Farlowella acus (Kner,
he common name of "Twig Catfish" certainly sums up this
member of the Loricariidae family as one look at the picture shows
an animal reassembling a twig or stick and it is now sadly a forgotten
"pleco" with the onslaught of the L-numbers in the last
10 years or so relegating this once sought after catfish to the
memories of yesteryear.
The genus name of Farlowella is
named in honour of William Gibson Farlow the famous American botanist
of the last century, and the beginning of the 21st, who's main
work was actually working with algae plants which brings us to
the one of the most favourite foods of this slender catfish "algae".
It is quite difficult to get a right balance in feeding this species
as greens are predominately its main food and they do not do all
that great on meaty foods such as bloodworm, frozen or live, or
any other types of worm food, algae wafers are another good possibility.
Water quality is another issue as Farowella do not take
kindly either to large wholesale water changes as they quickly
succumb to the shock of such an action. A better idea is to make
two or three small water changes per week with aged water so as
not to upset their equilibrium.
There are at present 36 species of Farlowella with F.acus,
F.vittata and F.gracillis being the most commonly
exported varieties. There is large and slight differences between
the different types which sometimes can lead to confusion in the
hobby not to mention the headaches that the Judges on the show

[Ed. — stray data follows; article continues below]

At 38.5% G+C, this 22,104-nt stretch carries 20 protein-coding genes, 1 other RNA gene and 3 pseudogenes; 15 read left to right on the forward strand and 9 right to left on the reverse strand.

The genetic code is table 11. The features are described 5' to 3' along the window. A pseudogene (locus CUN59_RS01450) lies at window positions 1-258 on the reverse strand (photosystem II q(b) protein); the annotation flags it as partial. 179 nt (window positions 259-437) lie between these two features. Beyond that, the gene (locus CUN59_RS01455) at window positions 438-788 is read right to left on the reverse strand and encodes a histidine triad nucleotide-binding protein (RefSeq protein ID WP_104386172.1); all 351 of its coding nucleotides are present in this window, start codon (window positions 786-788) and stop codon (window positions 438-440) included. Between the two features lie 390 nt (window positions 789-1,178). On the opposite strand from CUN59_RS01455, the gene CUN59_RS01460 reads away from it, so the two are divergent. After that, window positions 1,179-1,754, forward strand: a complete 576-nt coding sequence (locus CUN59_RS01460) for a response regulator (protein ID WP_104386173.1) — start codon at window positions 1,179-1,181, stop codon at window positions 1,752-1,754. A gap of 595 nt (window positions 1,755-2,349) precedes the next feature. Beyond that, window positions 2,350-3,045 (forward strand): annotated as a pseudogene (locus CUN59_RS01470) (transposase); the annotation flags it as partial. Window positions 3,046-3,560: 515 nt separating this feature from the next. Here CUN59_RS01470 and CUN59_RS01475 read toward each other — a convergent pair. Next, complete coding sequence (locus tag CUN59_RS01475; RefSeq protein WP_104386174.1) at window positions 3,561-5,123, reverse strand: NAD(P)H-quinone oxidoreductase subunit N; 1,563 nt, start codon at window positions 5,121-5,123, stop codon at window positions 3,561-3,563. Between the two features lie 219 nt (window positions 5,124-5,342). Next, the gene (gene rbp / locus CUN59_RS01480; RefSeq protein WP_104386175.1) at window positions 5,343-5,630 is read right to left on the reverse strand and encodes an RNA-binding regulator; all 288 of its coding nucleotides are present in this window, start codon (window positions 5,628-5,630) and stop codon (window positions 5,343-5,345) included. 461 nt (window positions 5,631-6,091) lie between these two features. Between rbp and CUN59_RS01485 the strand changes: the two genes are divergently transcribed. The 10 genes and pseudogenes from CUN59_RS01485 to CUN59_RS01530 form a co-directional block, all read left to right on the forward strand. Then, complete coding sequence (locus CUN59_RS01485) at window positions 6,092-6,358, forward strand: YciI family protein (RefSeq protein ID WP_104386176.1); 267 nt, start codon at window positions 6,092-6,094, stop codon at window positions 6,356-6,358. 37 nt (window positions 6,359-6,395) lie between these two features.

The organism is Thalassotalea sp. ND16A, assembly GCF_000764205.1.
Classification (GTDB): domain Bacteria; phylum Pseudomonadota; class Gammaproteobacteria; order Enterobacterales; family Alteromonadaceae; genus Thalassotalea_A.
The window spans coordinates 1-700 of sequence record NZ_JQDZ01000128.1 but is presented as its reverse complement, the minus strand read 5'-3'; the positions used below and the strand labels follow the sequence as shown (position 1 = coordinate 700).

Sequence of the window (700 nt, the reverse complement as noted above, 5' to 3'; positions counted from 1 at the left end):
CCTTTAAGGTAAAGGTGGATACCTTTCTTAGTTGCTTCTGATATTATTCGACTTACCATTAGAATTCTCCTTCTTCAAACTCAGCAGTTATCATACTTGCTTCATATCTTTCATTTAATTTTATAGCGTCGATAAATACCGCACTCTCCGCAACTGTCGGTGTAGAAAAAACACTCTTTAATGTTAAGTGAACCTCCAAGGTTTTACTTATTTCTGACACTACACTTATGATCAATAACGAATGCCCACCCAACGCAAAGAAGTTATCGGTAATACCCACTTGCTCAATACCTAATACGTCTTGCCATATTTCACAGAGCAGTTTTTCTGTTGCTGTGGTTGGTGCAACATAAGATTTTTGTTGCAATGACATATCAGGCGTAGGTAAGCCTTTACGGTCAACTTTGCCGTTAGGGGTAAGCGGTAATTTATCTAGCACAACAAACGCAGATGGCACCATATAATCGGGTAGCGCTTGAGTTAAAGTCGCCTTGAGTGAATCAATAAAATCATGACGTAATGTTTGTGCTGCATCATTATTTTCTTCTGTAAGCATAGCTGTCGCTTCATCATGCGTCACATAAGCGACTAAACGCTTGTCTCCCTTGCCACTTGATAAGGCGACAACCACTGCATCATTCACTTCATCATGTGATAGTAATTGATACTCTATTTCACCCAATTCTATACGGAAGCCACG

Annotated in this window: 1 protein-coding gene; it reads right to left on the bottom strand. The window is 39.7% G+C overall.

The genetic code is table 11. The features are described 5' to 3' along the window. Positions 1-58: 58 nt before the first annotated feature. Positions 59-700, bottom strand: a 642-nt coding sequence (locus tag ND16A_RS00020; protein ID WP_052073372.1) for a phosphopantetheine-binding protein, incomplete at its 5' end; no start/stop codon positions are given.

circuits have to put up with (so I won't mention it :-)) One very
important I.D. is the ventral scutes on these species and it is
one way of differentiating between them. Below are two line drawings
of such a scenario.
Also in the line drawing above you can see
the differences between the elongated snouts of the two species
with F.gracilis being the longer and slimmer with F.acus
with the shorter snout, and also the threadlike appendages adorning
the caudal fin of F.gracilis.
The identify of members of this genus is
carried out by looking at the ventral plates (underneath the mouth
to anal area) to identify to species. F.acus (F.acus
species group) has two rows of abdominal scutes, no median scute
at the base of the pelvic fins (occasionally found in species
of the Farlowella curtirostra species group), and fairly
long breeding odontodes on the snout (found on no other species
To sex out this species is comparatively easy as the male
(in breeding condition anyway) has a broader snout
(rostrum) from the female and is adorned with short bristles.
Sometimes it is hard in young specimens to tell this difference
but I have always found a sure fire method by running your fingers
along the snout of a captured specimen and you can feel the slight
roughness of the male compared to the female.
The photograph above was captioned as a pair
but I am sure with the differences in the ventral scutes and the
bristles on both of the rostrums, that we have a male F.acutus
on the left (two rows of plates) and a male F.gracilis (three
rows of plates)on the right of the picture.
Farlowella acus is a native of Venezuela and some records show